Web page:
Well, the only reason Pluto was ever called a planet was we were looking for planets. At the time Pluto was actually something like planet #80.
    All of these other former planets were renamed asteroids because they crossed other planets orbits, they were much smaller than the other planets, they had odd ellipses, they ran in herds (any of this sound familiar?)
    Pluto was allowed to retain the title because he did not run in a herd. Only he turns out that he does.
    And on a historical note: the name Minerva (Pluto’s wife) actually won out in the polls, but all the other planets are named for Male Gods, so Pluto was affixed rather than Minerva.
    Asteroid Chiron was discovered before moon Charon. These names are so close that Charon should yield the floor to Chiron. And it is far more appropriate for Pluto’s eternal twin-companion to be his wife Minerva than his employee the Charon ferryman, isn’t it?

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  4. 4. laurele 4:18 pm 11/11/2010

    Pluto and Eris are both planets and Kuiper Belt Objects. One does not preclude the other. They are planets because they are large enough to be rounded by their own gravity. They are Kuiper Belt Objects because they are located in the Kuiper Belt. Ceres too is a small planet because it is large enough for its gravity to pull it into a spherical shape. The IAU misappropriated the term "dwarf planet," which was first coined by Dr. Alan Stern, Principal Investigator of NASA’s New Horizons mission to Pluto, to indicate a third class of planets which are large enough to be rounded by their own gravity but not large enough to gravitationally dominate their orbits. He never intended for "dwarf planets" to be classed as not planets at all. The IAU did not "have" to do anything other than allow Eris’s discoverer to name it while holding off on any additional classification until more information is discovered about remote planets in this solar system and all planets in other solar systems.
    Significantly, there are quite a few exoplanet systems in which multiple planets orbit the host star in various different planes. Some have orbits far more eccentric than Pluto’s, yet they are giant planets the size of Jupiter or larger. According to the IAU definition, none of these objects are planets!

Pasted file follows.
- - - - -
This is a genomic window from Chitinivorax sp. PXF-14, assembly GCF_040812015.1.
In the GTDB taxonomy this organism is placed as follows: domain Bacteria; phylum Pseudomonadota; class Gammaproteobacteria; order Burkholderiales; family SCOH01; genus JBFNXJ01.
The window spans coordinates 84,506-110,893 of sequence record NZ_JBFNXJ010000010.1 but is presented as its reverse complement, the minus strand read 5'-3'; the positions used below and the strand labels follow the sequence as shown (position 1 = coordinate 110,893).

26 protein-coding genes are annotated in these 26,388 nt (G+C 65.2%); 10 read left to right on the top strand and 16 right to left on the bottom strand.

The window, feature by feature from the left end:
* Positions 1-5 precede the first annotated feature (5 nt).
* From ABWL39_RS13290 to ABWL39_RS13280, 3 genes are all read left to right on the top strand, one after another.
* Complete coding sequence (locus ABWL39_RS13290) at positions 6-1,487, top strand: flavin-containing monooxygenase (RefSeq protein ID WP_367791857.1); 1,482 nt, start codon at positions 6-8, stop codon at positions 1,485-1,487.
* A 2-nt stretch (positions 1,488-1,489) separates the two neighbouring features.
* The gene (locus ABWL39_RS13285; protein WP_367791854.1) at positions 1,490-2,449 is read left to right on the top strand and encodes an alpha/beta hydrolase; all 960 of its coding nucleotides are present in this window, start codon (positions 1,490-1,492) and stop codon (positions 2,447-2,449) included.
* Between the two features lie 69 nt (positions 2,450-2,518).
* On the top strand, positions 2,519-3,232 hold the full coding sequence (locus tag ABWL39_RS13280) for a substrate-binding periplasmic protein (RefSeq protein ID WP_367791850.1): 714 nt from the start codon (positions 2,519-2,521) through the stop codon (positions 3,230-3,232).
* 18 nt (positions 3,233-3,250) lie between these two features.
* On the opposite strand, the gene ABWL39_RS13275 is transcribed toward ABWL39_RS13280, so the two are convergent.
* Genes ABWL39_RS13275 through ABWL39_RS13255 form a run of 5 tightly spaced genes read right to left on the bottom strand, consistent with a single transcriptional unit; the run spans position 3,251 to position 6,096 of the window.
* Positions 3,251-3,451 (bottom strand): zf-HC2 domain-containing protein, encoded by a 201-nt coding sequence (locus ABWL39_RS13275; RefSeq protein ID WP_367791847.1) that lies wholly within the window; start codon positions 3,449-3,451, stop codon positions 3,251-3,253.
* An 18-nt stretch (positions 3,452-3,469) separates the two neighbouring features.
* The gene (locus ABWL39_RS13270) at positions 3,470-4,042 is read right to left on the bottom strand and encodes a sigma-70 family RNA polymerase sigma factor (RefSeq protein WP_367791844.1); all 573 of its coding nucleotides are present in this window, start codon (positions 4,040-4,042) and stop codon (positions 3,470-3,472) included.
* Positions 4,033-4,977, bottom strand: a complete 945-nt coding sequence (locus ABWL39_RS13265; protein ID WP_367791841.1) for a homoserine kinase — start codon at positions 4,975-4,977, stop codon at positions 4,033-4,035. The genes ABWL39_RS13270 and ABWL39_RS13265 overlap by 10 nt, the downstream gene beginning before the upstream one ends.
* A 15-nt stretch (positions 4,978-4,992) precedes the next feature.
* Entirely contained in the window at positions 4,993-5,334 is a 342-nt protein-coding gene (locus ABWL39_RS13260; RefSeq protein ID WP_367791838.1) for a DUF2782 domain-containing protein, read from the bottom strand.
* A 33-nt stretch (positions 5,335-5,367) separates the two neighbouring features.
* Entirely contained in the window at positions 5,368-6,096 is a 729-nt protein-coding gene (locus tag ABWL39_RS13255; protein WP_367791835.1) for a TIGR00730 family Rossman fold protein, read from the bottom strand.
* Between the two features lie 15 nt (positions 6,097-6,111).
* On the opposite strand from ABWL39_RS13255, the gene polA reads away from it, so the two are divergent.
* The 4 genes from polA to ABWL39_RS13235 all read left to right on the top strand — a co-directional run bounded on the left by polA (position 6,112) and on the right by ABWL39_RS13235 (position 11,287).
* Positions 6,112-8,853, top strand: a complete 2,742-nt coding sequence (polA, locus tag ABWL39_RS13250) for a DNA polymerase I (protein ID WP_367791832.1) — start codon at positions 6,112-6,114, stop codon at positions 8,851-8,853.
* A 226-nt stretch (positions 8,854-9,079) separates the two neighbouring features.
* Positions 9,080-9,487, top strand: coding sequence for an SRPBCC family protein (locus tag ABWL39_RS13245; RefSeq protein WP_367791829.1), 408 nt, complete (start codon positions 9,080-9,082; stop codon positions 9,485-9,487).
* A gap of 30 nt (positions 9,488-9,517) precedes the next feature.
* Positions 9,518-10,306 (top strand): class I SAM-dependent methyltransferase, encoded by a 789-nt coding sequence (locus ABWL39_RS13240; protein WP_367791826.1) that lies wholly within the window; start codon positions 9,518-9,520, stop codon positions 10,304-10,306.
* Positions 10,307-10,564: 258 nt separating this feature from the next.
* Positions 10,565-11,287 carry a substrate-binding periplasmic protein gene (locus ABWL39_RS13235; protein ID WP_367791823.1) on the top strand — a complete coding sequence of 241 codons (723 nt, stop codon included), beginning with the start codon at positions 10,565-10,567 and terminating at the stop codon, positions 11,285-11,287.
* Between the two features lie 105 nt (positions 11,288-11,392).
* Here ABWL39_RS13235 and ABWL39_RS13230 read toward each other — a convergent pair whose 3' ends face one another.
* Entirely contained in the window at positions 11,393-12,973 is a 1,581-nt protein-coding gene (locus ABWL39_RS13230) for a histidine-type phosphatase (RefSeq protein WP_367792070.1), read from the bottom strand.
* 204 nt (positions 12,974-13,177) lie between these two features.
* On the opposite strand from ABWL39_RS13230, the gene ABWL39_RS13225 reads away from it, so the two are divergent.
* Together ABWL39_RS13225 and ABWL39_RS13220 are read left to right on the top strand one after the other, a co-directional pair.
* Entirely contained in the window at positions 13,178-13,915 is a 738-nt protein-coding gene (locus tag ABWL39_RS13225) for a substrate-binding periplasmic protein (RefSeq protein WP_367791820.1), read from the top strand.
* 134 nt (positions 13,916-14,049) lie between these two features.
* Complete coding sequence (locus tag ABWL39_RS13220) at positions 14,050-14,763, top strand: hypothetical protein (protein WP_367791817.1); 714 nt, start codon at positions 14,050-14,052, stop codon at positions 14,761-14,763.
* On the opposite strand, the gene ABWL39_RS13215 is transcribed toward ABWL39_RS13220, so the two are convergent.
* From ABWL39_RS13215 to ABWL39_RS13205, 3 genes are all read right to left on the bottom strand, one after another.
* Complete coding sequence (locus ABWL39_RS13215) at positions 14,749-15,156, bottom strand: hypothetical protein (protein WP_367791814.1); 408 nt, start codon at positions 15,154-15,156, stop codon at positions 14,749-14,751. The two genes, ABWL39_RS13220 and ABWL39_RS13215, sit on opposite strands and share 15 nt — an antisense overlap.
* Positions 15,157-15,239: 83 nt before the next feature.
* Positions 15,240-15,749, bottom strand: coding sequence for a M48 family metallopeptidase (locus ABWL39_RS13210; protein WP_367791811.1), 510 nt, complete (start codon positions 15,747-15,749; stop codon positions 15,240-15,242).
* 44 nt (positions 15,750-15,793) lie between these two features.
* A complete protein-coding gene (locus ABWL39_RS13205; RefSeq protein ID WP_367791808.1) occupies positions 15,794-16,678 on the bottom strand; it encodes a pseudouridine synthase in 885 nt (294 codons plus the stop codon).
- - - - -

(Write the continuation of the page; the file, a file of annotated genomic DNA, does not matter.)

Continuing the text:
Saying there are more differences between Pluto and the eight closer planets to the Sun depends on what aspects one considers. Earth actually has far more in common with Pluto than with Jupiter. Both have surfaces on which we can place rovers and landers. Both have a large moon formed by giant impact; both are geologically differentiated into core, mantle, and crust, and both have nitrogen in their atmospheres. Other than orbiting the Sun, what do Earth and Jupiter have in common?
    It is premature to pronounce declarations that these faraway objects are definitively not like the other planets or that one is larger than the other. We just do not have enough data at this point to do more than make educated estimates. What we really need to do is send robotic missions like New Horizons to Eris as well as Haumea and Makemake. Yes, that will take time and money, but it is a far better investment than the black holes the endless wars in Iraq and Afghanistan have become.
    Also, memorization is not important. It is much more important to teach the characteristics of each category of planet than to ask kids to memorize a bunch of names. We don’t ask them to memorize the names of rivers or mountains on Earth, so why do so with planets, and why allow a need for convenient memorization to determine how we classify them?